Trump Tries to Throw Gasoline on France’s Fuel Riots

He retweets a false claim about the country’s “radical leftist fuel taxes.”

Nicolas LiponnNurPhoto via Getty Images

A series of violent protests that have rattled France in recent weeks have caught the eye of Donald Trump. Earlier today, @realdonaldtrump retweeted a post from Charlie Kirk, the founder of conservative nonprofit Turning Point USA, which attributed the “riots in socialist France” to “radical leftist fuel taxes,” resulting in protesters apparently longing for Trump to replace their despised President Emmanuel Macron.  

The protests began on Nov. 17 when nearly 300,000 French citizens swarmed the streets of Paris and blocked roads throughout the country’s suburban and rural areas. Sporting yellow vests, the type every French driver is required to keep in the car, protesters demanded a drop in gas prices and relief from Macron’s decision to raise the price of fuel, which the centrist leader supported in an effort to combat climate change. The lack of quality public transportation outside of major cities have made French citizens in these areas heavily reliant on cars. The price hikes have strained their wallets and angered segments of the country’s working poor who “are just above the poverty line, and unable to take advantage of government support,” the New York Times reported.

Trump last chimed in on the “yellow vest” movement on Nov. 25 after a second day’s worth of violent protests brought more than 100,000 people to the streets. His quibble with the protesters then was that they did not recognize how “badly” European countries have treated the United States.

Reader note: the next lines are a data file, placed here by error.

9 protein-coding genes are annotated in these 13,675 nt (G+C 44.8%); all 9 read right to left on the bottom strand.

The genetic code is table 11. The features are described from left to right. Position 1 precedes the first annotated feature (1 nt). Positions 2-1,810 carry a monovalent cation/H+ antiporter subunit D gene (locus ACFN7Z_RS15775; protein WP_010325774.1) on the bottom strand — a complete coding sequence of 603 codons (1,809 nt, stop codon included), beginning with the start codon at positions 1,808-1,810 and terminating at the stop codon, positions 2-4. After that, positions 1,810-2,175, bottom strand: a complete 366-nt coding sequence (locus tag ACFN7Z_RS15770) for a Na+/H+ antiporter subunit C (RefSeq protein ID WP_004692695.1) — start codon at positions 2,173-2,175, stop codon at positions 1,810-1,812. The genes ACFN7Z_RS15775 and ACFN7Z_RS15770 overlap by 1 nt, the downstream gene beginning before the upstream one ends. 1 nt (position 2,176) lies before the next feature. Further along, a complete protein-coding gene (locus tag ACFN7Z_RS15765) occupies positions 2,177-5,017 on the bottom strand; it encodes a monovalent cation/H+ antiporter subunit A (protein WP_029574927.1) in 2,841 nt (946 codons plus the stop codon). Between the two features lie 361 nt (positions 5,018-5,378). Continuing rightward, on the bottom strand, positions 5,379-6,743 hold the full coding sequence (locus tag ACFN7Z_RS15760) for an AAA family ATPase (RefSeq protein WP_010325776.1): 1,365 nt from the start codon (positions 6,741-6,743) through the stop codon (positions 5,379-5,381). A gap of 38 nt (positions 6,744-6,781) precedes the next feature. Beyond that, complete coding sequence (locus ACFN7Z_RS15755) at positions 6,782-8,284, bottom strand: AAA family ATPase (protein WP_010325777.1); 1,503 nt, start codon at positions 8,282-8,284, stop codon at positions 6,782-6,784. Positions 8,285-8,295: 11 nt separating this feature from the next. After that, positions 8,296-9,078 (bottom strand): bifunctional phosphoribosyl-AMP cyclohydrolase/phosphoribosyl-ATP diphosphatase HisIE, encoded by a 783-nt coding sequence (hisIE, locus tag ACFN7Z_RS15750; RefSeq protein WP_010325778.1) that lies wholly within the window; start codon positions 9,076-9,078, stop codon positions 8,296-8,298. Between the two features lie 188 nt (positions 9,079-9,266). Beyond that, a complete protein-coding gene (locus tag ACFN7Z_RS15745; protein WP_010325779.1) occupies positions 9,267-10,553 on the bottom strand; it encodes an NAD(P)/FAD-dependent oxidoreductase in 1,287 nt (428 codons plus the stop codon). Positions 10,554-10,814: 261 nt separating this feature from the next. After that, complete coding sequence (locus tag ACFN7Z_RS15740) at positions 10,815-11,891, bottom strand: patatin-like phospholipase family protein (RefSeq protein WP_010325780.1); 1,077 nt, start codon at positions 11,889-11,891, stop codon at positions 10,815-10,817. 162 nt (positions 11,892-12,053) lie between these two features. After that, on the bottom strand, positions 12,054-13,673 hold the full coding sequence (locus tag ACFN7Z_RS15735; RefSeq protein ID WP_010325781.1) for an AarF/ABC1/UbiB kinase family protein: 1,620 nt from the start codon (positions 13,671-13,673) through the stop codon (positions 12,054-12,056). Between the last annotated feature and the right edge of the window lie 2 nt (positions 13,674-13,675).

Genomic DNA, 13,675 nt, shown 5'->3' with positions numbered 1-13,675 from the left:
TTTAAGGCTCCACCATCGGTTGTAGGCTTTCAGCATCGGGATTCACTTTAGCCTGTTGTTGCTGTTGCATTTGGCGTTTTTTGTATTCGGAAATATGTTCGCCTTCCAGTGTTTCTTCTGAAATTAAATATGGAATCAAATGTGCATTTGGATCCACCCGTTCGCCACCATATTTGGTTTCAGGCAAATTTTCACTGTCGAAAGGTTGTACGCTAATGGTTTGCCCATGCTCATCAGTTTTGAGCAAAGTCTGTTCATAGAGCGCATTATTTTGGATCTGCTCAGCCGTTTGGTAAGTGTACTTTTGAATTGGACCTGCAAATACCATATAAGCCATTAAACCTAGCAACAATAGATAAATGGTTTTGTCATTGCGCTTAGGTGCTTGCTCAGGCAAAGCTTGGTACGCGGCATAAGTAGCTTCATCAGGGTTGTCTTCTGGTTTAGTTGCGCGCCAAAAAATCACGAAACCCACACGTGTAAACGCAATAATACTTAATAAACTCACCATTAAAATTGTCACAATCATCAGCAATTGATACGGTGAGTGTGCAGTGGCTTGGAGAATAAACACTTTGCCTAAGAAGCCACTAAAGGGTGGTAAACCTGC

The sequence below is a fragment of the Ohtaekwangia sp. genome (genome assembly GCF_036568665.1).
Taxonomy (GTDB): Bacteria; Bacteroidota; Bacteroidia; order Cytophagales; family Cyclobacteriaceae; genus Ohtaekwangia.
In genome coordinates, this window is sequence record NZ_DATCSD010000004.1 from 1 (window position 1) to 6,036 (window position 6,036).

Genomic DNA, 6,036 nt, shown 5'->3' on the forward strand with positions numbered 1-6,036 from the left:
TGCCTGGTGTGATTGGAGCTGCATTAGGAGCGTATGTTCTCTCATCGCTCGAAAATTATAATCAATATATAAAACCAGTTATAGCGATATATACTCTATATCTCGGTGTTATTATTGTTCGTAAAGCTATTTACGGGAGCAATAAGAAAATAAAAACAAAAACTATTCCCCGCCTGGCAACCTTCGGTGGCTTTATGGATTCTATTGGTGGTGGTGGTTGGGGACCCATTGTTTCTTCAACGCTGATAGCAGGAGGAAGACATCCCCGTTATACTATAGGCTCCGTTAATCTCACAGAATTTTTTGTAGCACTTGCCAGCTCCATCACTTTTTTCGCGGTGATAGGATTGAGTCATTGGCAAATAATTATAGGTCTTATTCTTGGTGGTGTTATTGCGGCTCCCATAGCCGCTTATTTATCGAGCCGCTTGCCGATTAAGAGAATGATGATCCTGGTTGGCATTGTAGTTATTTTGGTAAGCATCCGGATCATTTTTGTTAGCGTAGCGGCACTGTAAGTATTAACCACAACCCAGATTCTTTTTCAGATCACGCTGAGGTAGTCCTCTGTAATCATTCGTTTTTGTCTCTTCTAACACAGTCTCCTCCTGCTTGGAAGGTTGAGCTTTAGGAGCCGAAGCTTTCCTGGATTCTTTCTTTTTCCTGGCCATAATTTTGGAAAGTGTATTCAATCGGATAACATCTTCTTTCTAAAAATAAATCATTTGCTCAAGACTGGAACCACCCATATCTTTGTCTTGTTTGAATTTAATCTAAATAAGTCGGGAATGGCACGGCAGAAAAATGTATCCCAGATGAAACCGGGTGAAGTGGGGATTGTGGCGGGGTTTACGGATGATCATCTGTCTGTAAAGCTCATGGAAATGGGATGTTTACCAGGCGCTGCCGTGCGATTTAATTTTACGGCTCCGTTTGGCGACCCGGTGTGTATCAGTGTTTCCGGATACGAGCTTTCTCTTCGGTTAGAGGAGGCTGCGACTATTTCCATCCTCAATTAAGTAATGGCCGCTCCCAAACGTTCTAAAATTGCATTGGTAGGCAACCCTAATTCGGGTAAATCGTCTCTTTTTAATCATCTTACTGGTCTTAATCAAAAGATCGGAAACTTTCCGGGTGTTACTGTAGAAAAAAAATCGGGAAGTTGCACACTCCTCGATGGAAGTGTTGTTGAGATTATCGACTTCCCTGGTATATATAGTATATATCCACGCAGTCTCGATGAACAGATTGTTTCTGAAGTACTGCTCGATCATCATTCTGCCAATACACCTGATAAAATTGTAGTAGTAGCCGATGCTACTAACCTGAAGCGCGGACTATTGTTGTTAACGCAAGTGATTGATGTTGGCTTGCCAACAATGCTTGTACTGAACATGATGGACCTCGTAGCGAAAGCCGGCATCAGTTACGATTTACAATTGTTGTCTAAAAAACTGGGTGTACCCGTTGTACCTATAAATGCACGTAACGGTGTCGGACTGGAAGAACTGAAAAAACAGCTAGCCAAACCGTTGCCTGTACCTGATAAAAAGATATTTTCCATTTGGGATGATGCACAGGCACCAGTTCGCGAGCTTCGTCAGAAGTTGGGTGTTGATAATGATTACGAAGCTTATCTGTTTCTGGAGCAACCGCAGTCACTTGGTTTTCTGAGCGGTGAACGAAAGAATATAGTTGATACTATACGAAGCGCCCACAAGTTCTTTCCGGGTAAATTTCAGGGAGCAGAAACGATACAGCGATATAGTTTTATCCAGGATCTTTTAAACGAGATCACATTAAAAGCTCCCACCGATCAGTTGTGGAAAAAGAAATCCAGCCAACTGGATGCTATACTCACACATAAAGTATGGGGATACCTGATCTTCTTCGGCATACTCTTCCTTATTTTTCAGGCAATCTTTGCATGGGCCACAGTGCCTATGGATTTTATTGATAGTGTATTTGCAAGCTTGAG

Kirk’s post provided a different view of the riots by saying that protesters were chanting their support for Trump through the streets of Paris and rejecting “cultural Marxism.” That claim is dubious at best, given the lack of video evidence and Trump’s dismal approval rating in France

Other statements in the tweet, like Kirk’s claim that the media “barely” mentioned the protests, ignore widely-cited, ongoing coverage in major American newspapers, to say nothing of stories in the European press

To the extent that any of Trump’s retweets can be interpreted as an endorsement, the post is most interesting for its mention of France’s fuel tax. While not a direct corollary to the carbon tax floated by some lawmakers in Congress, Macron’s unpopular green tax is emblematic of the difficulty of government-sponsored efforts to fight global warming, especially in a country in which taxes are as high as they are in France. Already, protesters in Belgium and Canada have taken to the streets to fight their own countries’ efforts to fight climate change by way of taxation. Macron, whose approval rating in France plunged to 23 percent last week, made the case in the Wall Street Journal Sunday for a partnership between the public and private sector to combat climate change. “The private sector must be prepared to get in the front seat with world governments to avert a climate crash,” Macron wrote in a piece co-authored with Andrew Holness, the president of Jamaica. 

No amount of persuasion could ultimately save his carbon tax plan, though. On Tuesday, French Prime Minister Édouard Philippe announced that the government would suspend the measure amid a third consecutive week of protests.

“No tax is worth putting in danger the unity of the nation,” he said.